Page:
The UK government has set out a 'bounce back' plan of trade measures for the agriculture, food and drink industry to help support businesses that have been impacted by the coronavirus lockdown.
The new strategic interventions, jointly announced by the UK's Department for International Trade (DIT) and Department for Environment, Food and Rural Affairs (Defra) on Monday, will offer immediate support to help businesses in the industry grow their trade activity overseas.
It is designed to provide unprecedented help for UK companies to capitalise on post-Brexit trade agreements being negotiated by DIT with Japan, the US, Australia and New Zealand.
More trade is absolutely critical to helping the UK's agriculture, food and drink industry recover from the impact of coronavirus, said Graham Stuart, UK Minister for Export.
The package of measures we have announced today will support 'bounce back' in exports, and help our world-class producers and manufacturers increase trade with the rest of the world. It will also get the industry ready to capitalise on the opportunities that are being opened up by the series of free trade agreements that my department is negotiating around the world, he said.
The package includes a new programme of physical and virtual events tailored to help a variety of businesses and exporters. These include an overseas virtual buyer trial, a 'Smart Distance Selling Process', and a package of 'Ready to Trade' Exporting Masterclass webinars.
The DIT said that leveraging its existing E-exporting Programme, the department will also launch a new small and medium enterprise (SME) E-commerce Accelerator Pilot to increase the level of international e-commerce backing for SMEs in the food and drink industry.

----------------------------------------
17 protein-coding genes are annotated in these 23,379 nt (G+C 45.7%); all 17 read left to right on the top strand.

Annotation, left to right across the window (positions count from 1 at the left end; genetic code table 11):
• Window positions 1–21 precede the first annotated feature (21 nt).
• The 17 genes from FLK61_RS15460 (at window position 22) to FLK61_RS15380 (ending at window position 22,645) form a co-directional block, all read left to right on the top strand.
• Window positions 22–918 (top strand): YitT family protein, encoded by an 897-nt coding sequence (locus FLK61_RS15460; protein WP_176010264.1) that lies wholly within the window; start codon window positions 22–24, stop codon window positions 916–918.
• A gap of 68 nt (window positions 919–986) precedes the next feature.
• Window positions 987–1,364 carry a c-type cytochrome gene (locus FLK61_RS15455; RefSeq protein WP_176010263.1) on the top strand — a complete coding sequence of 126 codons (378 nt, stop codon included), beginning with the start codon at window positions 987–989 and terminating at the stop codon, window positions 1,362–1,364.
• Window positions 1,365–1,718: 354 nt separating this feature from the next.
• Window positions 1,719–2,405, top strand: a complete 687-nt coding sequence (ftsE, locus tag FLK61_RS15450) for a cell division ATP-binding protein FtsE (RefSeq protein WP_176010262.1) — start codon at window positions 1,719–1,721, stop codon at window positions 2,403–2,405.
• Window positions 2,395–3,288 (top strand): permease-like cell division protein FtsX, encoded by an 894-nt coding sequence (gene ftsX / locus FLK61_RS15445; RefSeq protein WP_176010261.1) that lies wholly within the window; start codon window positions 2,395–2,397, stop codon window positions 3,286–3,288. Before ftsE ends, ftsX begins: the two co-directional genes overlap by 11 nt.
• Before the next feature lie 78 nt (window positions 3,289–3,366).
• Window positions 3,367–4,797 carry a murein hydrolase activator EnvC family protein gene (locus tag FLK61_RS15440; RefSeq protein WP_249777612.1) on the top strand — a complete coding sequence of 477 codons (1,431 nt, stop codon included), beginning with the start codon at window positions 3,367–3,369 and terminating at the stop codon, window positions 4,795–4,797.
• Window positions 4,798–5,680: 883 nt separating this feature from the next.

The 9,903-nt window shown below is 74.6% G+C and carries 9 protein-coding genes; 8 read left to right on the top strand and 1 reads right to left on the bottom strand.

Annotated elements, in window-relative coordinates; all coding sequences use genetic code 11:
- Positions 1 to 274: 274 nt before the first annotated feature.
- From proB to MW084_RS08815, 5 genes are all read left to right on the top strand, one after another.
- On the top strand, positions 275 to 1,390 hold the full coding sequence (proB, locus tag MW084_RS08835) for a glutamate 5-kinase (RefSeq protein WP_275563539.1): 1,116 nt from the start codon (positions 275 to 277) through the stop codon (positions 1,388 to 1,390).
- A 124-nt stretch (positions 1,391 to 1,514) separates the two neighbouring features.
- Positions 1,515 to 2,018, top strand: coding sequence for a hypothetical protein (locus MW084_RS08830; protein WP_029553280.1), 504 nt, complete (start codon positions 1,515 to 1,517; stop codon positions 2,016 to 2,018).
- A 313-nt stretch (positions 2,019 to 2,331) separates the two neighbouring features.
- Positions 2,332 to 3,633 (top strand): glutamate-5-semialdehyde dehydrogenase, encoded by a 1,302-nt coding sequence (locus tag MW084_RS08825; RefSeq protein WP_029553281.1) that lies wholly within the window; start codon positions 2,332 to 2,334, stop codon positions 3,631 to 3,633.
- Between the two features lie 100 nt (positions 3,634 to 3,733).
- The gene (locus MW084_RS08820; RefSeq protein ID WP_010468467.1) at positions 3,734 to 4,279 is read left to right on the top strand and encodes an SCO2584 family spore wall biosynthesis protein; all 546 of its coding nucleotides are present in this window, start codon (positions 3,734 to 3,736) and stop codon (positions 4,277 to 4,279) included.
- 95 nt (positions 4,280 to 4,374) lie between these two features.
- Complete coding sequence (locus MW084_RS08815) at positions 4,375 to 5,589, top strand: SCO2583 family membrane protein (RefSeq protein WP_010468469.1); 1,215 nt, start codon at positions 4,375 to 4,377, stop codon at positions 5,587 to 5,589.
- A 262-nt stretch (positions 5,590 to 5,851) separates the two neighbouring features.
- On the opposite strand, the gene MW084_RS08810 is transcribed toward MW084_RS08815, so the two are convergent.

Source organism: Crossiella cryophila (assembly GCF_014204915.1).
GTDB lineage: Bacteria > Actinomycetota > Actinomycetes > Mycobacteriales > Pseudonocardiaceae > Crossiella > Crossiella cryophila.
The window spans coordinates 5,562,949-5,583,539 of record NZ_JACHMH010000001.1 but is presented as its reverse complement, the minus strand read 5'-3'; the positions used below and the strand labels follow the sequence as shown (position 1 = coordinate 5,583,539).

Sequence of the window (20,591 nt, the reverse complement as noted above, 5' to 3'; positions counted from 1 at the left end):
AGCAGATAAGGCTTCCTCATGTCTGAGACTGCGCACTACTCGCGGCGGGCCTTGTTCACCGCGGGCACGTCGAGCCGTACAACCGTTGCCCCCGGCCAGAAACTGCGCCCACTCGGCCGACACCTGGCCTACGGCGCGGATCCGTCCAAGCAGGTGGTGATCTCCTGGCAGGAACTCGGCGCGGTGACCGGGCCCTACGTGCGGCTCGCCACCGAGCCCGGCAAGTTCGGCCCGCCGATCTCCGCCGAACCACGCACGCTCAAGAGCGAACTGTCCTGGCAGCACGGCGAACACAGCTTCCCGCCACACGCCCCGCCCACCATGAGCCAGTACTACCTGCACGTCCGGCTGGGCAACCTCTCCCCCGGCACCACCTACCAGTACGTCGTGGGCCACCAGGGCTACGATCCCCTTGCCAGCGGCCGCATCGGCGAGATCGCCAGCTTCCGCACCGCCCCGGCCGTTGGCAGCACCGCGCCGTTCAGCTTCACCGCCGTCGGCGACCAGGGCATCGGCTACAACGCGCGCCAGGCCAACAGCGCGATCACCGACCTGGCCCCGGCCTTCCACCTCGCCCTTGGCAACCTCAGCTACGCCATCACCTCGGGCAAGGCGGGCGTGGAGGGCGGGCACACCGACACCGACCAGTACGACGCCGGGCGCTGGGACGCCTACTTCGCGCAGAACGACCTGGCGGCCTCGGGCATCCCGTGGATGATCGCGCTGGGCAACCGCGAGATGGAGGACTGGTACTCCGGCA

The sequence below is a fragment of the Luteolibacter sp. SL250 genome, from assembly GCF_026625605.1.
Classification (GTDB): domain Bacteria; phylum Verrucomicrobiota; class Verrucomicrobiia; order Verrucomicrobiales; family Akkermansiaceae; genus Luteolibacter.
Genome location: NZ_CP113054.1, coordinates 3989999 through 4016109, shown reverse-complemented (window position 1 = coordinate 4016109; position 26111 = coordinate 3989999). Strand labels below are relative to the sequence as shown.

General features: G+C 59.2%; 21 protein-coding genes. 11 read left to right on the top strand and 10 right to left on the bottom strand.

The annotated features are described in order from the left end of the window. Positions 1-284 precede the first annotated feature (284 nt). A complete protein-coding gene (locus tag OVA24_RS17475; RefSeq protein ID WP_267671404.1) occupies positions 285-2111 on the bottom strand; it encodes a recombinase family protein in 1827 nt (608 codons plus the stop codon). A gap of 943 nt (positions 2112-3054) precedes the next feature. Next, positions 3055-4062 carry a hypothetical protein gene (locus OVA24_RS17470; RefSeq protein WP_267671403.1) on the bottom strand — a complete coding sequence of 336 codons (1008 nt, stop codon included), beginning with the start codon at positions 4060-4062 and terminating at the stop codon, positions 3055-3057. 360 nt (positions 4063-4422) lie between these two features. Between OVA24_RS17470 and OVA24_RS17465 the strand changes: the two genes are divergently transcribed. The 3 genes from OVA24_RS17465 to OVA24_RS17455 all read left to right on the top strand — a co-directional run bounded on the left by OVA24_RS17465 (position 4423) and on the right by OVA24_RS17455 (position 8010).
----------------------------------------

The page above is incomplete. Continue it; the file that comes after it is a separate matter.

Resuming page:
The plan will also see the introduction of Defra's first Agri-food Counsellor serving the Gulf. In this new role, they will support the UK's food and drink industry and represent the interests of UK businesses already exporting, or planning to export, to the region.
Around 50 Food and Drink Export Champions will be promoted to stimulate aspiring exporters, while utilising International Trade Advisor specialist networks focused on agri-food.
This package of measures signifies our strong commitment to support the sector in recovering from the impact of coronavirus. It includes the promotion and showcasing of British expertise and produce to new export markets, identifying opportunities and strengthening existing relationships, said Victoria Prentis, Defra's Parliamentary Under Secretary of State.
"Our new Agri food counsellor serving the Gulf region will be an important new role representing the interests of UK businesses exporting to the area, working to open new export markets and supporting food and drink promotion activities within the region," she said.
According to official UK government data, the agriculture, food and drink industry is the UK's largest manufacturing industry and plays a vital role in the UK's food supply chain, which contributed 121 billion pounds to the UK economy in 2018 supporting around 4 million jobs.
In 2019, UK food, feed and drink exports were worth 23.7 billion pounds up 4.9 per cent from 2018.
Ian Wright CBE, Chief Executive of the Food and Drink Federation said: UK food and drink is an international success story, exporting more than 23 billion pounds of quality products each year.
The 'bounce back' plan will ensure that specialist support is available to those UK businesses which trade around the world and provides fantastic potential for those companies looking to export.
Over the last two months, the DIT has launched the first round of talks for the US, Japan and Australia and New Zealand Free Trade Agreement negotiations. In 2019, the UK exported 2.4 billion pounds of food and drink to the US, 312 million pounds to Japan, 453 million pounds to Australia and 58 million pounds to New Zealand.